Deputy District Attorney Tammy Spurgeon Orange County District Attorney Office

18  Download (0)

Full text

(1)

Deputy District Attorney Tammy Spurgeon Orange County District Attorney Office

(2)

The prosecution has a duty under

the Fourteenth Amendment’s due

process clause to disclose

evidence to a criminal defendant

when the evidence is both

favorable to the defendant and

material on either guilt or

punishment.

(3)

1.

Evidence must be favorable to the accused,

either because it is exculpatory or it is

impeaching;

2.

That evidence was suppressed by the state,

either willfully or inadvertently;

3.

The evidence was material to the issue of guilt

or punishment.

(4)

Evidence is favorable if it hurts the

prosecution or helps the defense. It can be

exculpatory or impeach a prosecution

witness. Impeachment evidence is

favorable Brady material when the reliability

of the witness may be determinative of a

criminal defendant’s guilt or innocence.

 Strickler v. Greene (1999) 527 U.S. 263

(5)

The suppression of evidence that is materially

favorable to the accused violates due process

regardless of whether it was intentional,

negligent or inadvertent.

The prosecutor’s duty to disclose material

exculpatory evidence exists regardless of

whether there has been a request by the

accused.

(6)

Prosecution must disclose evidence

that is actually or constructively in its

possession or accessible to it.

The

individual prosecutor has a duty to

learn of any favorable evidence

known to others acting on the

government’s behalf or assisting in

the case.

 Prosecution team includes police officers and lab personnel.

 Kyles v. Whitley (1995) 514 U.S. 419

(7)

 Garden Grove police officers were pursuing Brown as he was

leaving a bar. Brown fired 8 shots, killing Officer Donald Reed and wounding 4 other people. Brown claimed a diminished capacity defense saying he was under the influence of

methamphetamine. At trial the DA refuted this claim with evidence that his blood sample was negative for any drugs. Brown was sentenced to death.

 Unknown to the DA, Brown’s blood was initially tested using

radioactive immunoassay (RIA) and was positive for PCP. A gas chromatography mass spectrometry was negative for drugs.

 Case was overturned for prosecution’s failure to turn over the

(8)

 “Responsibility for Brady compliance lies exclusively with the prosecution,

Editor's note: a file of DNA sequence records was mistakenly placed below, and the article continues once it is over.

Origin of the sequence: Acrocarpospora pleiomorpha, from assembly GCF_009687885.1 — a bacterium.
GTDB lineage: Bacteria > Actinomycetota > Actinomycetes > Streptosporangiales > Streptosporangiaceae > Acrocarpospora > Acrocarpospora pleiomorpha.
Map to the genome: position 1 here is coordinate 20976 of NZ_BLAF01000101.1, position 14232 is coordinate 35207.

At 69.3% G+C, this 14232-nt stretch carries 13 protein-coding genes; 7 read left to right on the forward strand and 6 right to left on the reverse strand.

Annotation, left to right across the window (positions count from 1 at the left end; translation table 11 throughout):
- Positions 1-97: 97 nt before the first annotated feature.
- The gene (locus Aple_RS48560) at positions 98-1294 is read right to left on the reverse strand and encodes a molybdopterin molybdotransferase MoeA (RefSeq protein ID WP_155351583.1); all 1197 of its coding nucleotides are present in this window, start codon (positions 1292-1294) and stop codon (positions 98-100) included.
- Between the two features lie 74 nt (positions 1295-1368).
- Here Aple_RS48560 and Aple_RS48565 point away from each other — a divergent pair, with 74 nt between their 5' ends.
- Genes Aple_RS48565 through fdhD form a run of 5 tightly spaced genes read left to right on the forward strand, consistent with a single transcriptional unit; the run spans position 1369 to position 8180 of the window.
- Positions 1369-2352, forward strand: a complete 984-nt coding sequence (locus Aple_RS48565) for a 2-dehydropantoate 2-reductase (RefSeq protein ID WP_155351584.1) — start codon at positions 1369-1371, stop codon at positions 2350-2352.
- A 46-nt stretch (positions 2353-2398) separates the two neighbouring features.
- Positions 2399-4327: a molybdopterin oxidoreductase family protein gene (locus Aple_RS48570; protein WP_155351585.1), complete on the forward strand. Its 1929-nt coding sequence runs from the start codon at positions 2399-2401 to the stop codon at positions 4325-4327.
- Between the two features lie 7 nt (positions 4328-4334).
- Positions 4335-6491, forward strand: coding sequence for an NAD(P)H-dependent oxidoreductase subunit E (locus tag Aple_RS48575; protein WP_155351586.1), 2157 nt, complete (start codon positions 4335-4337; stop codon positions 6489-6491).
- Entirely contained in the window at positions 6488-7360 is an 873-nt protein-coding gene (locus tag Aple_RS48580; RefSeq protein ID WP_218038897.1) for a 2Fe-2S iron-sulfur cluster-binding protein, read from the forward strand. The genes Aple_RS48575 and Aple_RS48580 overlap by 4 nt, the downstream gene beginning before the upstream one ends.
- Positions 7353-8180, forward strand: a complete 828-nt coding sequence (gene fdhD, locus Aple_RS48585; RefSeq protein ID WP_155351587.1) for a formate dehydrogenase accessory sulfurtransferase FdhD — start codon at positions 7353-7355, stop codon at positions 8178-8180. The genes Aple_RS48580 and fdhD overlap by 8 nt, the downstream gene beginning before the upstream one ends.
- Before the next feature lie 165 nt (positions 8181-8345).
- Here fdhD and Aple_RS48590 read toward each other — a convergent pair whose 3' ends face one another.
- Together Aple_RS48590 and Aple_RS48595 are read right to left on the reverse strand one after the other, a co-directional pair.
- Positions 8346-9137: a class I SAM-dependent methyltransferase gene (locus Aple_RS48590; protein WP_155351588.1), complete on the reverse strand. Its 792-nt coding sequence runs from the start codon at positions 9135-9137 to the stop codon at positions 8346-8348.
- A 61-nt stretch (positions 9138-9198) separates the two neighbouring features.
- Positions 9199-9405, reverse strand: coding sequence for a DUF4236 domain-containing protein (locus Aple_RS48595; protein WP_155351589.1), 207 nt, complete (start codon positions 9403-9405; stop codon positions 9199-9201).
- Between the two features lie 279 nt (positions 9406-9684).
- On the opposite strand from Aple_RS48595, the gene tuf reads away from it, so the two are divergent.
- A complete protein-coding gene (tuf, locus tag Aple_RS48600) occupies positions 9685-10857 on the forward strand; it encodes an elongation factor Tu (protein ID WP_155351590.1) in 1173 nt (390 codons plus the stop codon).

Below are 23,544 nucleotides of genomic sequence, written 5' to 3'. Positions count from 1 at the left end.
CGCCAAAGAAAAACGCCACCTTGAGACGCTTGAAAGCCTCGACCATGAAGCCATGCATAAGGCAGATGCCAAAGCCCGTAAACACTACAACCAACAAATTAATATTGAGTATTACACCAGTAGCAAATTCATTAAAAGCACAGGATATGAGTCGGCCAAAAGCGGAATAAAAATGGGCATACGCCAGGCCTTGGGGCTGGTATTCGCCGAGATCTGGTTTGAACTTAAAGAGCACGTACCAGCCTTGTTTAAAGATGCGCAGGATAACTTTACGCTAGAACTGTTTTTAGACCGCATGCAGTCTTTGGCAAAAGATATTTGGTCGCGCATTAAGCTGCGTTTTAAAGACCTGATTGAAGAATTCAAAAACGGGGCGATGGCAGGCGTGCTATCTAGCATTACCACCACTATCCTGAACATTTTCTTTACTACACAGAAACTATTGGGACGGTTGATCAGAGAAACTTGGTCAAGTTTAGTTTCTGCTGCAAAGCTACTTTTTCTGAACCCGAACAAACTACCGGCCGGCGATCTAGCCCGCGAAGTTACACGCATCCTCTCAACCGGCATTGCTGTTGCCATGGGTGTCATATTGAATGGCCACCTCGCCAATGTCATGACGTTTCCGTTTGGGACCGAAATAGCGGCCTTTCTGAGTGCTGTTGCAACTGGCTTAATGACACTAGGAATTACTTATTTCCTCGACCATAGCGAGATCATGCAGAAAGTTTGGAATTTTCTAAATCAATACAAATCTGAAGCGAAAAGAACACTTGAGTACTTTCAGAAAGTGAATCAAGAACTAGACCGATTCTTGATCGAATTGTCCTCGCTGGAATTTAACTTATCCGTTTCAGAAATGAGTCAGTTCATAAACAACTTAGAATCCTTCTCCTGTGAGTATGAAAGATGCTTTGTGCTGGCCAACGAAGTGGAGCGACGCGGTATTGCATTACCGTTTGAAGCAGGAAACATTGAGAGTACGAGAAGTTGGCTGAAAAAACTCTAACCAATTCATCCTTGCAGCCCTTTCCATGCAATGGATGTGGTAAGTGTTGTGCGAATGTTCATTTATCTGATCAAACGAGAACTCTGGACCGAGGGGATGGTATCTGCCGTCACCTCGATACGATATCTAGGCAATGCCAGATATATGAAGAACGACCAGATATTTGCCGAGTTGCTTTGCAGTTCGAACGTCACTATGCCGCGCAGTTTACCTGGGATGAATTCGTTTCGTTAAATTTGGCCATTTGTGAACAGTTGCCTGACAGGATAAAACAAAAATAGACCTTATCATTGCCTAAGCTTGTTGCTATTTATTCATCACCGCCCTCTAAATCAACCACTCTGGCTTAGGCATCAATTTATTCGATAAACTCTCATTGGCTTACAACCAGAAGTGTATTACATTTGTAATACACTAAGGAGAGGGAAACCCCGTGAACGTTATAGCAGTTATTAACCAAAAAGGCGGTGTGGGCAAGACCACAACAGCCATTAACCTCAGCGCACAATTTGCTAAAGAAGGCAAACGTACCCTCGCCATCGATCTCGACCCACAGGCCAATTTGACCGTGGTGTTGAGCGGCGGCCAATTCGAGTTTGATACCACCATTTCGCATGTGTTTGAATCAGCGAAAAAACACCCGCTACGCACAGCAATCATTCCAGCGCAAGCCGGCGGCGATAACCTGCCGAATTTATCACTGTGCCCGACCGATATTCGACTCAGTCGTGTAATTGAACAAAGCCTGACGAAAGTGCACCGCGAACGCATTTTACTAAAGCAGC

including the duty to learn of any favorable evidence known to the others acting on the government's behalf. What ever the reason for failing to discharge that obligation, the prosecution team remains accountable for the consequences.”

 The individual prosecutor is presumed to have knowledge of ALL

information gathered in connection with the government’s investigations and extends beyond the contents of the prosecution’s case file.

 Prosecutor has the obligation to determine if the lab’s files contained any

exculpatory evidence, such as the results of the RIA test and disclose it to defendant. Prosecutor remained ultimately responsible when the

defense did not receive a copy.

(9)

The duty of disclosure does not end when

the trial is over. After a conviction the

prosecutor is also bound by the ethics of his

office to inform the appropriate authority of

after acquired or other information that

casts doubts upon the correctness of the

conviction.

 People v. Garcia (1993) 17 Cal.App.4th 1169  Whitlock v. Brueggeman (2012) 682 F.3d 567

(10)

Evidence is material if there is a reasonable

probability that had the evidence been disclosed

to the defense the result of the proceeding would

have been different.

In general impeachment evidence has been found to be

material where the witness at issue supplied the only

evidence linking the defendant to the crime. In contrast,

a new trial is generally not required when the testimony of

the witness is corroborated by other testimony.

(11)

 Garcia case: Victim and friend were pushing a disabled vehicle on a

road when defendant hit victim causing his leg to be amputated. Defendant’s BAC was .32. CHP Officer Mason formed expert opinion defendant was driving 56 mph and at an unsafe speed. Defendant was convicted of 23153 VC. Later the prosecutor discovered Officer Mason’s speed calculations were not consistent with current